On Iraq’s relations with the Kingdom of Saudi Arabia, he described it as “good. “My first visit to a foreign country after election was to the Kingdom Saudi Arabia,” he said, underlining that religious and sectarian factors should not play a role in creation of relations between countries. On his stance of Iraq’s Popular Mobilization Forces, the president stated that PMF has made great sacrifices for Iraq, notably their support to the Iraqi army in the fight against the so-called Islamic State group. He ruled out the possibility of dissolving the PMF, but noted that “there is a need to reconsider their affiliations and apply relevant laws on them as well as follow up closely their behavior.” Asked If Iraqi Kurds undergo a state of shock after the Iraqi Federal Court’s ruling annulling the independence referendum and declaring it unconstitutional, Masum, a Kurd himself, said that Iraqi Kurds are not in a state of shock or feel broken and have accepted the court ruling. He argued that some Kurdish parties had made wrong calculations about the referendum and independence. “Their estimations were based on history not geography,” he suggested. He pointed out that the Iraqi constitution had been written at a very delicate time and had guaranteed the protection of different social segments, enmities, and sects. The constitution has been successful in many aspects, particularly in the protection of freedoms and political rights, but it needs some amendments, he said.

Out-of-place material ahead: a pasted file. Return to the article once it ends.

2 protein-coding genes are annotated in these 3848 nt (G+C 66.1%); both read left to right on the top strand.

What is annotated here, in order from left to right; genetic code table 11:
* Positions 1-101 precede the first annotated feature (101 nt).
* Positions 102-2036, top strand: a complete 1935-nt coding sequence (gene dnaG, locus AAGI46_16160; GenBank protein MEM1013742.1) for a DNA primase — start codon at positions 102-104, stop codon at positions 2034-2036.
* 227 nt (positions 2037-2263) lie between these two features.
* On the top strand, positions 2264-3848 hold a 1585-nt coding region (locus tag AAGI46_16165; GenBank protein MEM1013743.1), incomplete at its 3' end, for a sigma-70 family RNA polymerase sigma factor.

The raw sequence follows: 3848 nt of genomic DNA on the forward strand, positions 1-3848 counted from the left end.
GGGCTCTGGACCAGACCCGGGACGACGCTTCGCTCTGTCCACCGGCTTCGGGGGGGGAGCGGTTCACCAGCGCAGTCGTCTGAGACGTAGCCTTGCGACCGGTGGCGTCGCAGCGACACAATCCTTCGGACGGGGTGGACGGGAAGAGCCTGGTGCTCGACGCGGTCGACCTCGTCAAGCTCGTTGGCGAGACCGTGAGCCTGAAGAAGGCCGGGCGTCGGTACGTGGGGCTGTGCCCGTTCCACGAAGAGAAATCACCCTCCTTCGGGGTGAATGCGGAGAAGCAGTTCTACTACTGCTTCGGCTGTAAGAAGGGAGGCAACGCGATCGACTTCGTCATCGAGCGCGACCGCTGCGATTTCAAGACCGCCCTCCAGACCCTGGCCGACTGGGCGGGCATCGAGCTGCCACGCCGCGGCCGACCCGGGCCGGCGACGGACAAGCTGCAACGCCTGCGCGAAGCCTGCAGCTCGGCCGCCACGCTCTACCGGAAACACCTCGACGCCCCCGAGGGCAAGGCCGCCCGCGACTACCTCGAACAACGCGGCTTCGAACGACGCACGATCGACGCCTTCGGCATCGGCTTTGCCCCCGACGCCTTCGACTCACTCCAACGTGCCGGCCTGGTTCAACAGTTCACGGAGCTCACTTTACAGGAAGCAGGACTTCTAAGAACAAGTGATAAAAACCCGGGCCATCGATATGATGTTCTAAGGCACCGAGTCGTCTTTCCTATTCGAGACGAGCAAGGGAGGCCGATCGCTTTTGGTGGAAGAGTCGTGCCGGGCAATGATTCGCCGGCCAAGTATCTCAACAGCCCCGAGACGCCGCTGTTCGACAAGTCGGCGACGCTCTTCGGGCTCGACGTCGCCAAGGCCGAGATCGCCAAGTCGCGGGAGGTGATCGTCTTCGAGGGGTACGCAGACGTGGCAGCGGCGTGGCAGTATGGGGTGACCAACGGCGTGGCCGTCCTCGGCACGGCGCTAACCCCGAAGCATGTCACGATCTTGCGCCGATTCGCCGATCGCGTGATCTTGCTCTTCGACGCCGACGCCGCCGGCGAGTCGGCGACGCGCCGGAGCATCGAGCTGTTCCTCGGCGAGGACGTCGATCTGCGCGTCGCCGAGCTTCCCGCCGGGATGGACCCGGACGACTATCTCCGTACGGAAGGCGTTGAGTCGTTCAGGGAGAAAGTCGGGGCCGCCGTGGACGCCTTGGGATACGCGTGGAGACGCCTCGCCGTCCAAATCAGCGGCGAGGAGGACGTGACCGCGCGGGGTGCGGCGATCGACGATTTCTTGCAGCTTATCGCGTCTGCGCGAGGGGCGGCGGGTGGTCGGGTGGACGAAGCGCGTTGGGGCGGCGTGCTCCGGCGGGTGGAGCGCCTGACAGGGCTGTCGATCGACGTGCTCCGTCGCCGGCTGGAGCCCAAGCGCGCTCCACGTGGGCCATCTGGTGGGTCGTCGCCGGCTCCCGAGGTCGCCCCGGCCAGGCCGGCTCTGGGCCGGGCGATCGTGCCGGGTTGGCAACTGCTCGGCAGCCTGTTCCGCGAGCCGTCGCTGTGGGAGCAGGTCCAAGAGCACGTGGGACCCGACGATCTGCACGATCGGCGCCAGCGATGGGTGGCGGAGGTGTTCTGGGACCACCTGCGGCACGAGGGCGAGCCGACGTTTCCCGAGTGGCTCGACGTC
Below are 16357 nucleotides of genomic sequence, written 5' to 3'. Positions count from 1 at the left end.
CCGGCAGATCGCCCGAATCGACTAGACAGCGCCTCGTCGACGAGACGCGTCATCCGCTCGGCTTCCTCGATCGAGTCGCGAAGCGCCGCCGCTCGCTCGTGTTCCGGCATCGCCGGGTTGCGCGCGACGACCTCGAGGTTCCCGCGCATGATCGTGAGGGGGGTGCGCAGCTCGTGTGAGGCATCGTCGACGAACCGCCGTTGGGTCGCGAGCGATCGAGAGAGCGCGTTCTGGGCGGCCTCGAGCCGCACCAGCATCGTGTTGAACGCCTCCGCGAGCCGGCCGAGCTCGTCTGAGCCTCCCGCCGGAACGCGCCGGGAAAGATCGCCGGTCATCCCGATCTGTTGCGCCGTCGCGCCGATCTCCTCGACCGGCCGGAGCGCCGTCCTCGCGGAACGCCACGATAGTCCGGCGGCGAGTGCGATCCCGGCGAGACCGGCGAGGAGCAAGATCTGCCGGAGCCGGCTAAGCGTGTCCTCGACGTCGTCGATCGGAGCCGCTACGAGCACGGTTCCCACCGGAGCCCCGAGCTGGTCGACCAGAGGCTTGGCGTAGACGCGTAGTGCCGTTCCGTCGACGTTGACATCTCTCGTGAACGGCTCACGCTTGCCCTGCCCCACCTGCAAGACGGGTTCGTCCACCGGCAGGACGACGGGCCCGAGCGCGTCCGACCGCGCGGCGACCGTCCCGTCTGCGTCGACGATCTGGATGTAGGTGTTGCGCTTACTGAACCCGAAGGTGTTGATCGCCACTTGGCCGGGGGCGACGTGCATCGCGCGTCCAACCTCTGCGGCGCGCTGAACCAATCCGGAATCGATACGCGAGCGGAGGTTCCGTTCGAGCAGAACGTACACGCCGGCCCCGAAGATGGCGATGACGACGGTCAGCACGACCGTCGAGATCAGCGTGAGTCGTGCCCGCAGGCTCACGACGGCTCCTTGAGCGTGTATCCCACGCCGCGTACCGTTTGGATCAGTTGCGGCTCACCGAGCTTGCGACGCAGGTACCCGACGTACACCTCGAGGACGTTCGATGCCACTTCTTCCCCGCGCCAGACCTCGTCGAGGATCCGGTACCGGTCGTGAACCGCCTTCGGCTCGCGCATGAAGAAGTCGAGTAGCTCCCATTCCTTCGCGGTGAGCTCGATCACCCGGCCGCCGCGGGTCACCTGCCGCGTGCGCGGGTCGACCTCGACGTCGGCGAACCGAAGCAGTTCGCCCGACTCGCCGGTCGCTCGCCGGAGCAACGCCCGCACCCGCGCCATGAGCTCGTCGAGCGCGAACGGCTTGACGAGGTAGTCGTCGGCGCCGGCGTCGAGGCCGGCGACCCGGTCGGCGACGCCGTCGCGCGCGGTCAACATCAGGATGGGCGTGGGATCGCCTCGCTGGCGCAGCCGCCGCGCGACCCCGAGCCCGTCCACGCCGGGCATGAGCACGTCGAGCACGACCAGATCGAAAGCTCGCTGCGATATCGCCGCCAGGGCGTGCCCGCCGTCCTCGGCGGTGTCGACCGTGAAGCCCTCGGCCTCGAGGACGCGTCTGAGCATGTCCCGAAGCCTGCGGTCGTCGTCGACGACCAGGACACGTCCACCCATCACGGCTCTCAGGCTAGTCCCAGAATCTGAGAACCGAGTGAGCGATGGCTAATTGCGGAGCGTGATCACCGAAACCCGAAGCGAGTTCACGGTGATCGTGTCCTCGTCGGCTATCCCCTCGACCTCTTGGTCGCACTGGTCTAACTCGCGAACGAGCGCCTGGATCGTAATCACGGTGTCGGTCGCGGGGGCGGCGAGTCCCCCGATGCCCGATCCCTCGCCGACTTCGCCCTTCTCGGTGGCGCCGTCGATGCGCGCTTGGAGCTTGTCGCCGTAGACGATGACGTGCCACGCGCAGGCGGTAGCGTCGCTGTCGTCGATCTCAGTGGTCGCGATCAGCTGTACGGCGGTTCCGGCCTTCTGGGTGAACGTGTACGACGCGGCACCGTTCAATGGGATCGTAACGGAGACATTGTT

On the negotiations between Baghdad and Erbil, the Iraqi president unveiled that a delegation from Kurdistan government visit Baghdad and hold talks with the Iraqi government next week over a number of important issues, at the forefront of which the province’s budget.